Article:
Concern #2: Orthodox do NOT consider themselves many churches, but One Church. We may look "divided" but this is only administrative. All Orthodox Churches in the world, worship and believe in exactly the same way.

Answer: I cannot become an Orthodox Christian because the Orthodox have always depended upon the SECULAR ruler (the emperor) to call the various Orthodox churches together for ecumenical councils. Since there is no emperor representing all the Orthodox churches, they have been unable to come together as a unified whole for more than one thousand years! That's a LONG time. They hold to the SAME ancient traditions as Catholics but have no mechanism for unification into one cohesive whole to this day. Therefore, they are in actuality churches, in the plural. Without true unity, there is no union. They hold themselves to be united in much the same way as Protestants hold themselves to be united. As a former Protestant, I can't stomach that "general oneness" belief anymore.

more in next comment...

The MWB said...


Concern #3: Orthodox Churches are not trying to "get back into the Catholic Church"!

Answer: I may have gotten bad information on that one.

Concern #4: We believe that all bishops are equals, and that the Roman Bishop was never intended to rule over the others, but was a first among equals. In Acts, you can see that St. James, the first Bishop of Jerusalem, was heading up this Apostolic Council and that he, not Peter, issued the final decision.

Answer: Actually you will see in Acts 15:7-11 that Peter is the ONE who spoke to the leaders of the council in order to give them the information they need to pass on. Only AFTER hearing Peter state the following did James go and pass this information to the people. Only THEN was he able to PASS ON the Apostolic Decree.

Acts 15:7-11 (New International Version)

7After much discussion, Peter got up and addressed them: "Brothers, you know that some time ago God made a choice among you that the Gentiles might hear from my lips the message of the gospel and believe. 8God, who knows the heart, showed that he accepted them by giving the Holy Spirit to them, just as he did to us. 9He made no distinction between us and them, for he purified their hearts by faith. 10Now then, why do you try to test God by putting on the necks of the disciples a yoke that neither we nor our fathers have been able to bear? 11No! We believe it is through the grace of our Lord Jesus that we are saved, just as they are."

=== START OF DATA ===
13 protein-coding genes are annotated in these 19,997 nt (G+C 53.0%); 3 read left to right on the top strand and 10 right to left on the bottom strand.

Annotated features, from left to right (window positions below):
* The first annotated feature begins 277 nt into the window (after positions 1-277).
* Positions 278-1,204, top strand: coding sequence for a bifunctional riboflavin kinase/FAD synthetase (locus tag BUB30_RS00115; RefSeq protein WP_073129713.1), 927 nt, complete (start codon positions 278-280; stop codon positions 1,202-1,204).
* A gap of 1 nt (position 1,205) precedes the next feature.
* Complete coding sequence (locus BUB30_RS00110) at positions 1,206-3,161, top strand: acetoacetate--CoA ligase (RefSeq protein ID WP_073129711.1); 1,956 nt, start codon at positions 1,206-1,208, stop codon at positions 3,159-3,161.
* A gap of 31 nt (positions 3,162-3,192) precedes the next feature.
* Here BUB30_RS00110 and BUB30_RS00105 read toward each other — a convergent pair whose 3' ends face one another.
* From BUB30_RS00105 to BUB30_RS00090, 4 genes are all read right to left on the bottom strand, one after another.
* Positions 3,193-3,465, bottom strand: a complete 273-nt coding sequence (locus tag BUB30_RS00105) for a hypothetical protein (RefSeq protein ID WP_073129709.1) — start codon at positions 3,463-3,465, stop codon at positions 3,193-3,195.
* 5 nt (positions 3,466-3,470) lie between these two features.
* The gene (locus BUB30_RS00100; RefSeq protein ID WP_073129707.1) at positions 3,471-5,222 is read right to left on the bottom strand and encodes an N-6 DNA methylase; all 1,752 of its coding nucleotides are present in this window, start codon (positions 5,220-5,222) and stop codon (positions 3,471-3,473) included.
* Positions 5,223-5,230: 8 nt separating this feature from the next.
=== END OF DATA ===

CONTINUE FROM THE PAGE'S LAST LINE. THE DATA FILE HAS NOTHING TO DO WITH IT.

In Addition: In the Bible, Peter is mentioned no less than 195 times in the New Testaments, while all the other apostles combined are mentioned less frequently. Also, Peter is Always mentioned first among the apostles and Judas is always mentioned last. In Matthew 10:2-4 we see that Peter is mentioned as the first. (Protos: means first and foremost) He is always mentioned as Protos even though in John's Gospel we learn that Andrew is the first apostle to have faith in Jesus as the Messiah. Peter is blatantly laid out in the Bible as First and Foremost.

Concern #5: We aren't Protestants with sacraments. We aren't foreign Catholic-wannabe's. We have a rich history and a lot to bring to the "American Christian" table.

Answer: Though I am American, I am of French/Cherokee lineage and my husband is Italian. Please know that this isn't an "American" decision. This is a spiritual decision in God's world. I'm studying the History of the Bible, not American history.

I do understand your frustration. I was protestant all my life. I was so very tied to my Protestant beliefs. I wanted them to make sense, but I have to assert that after picking up a history book (ie: studying the history of Jesus' life and the years following and weighing it with the Bible) I can no longer "dutifully" hold to my beautiful and loving religion. I have to come home to The Church Jesus ordained through Peter and Breathed into His apostles.

I hope that my answers helps you better understand my journey. I am not trying to offend you. I'm basically just trying to log our journey into our family blog. I have to be honest with my mental flow and thought processes so that our children will understand them when they read these books in the future.

Thank you for reading my blog. I do appreciate your input.

camptaylor said...

Thanks for your response. I wasn't at all offended, and I hope you weren't either. I really enjoy a frank an open discussion. :)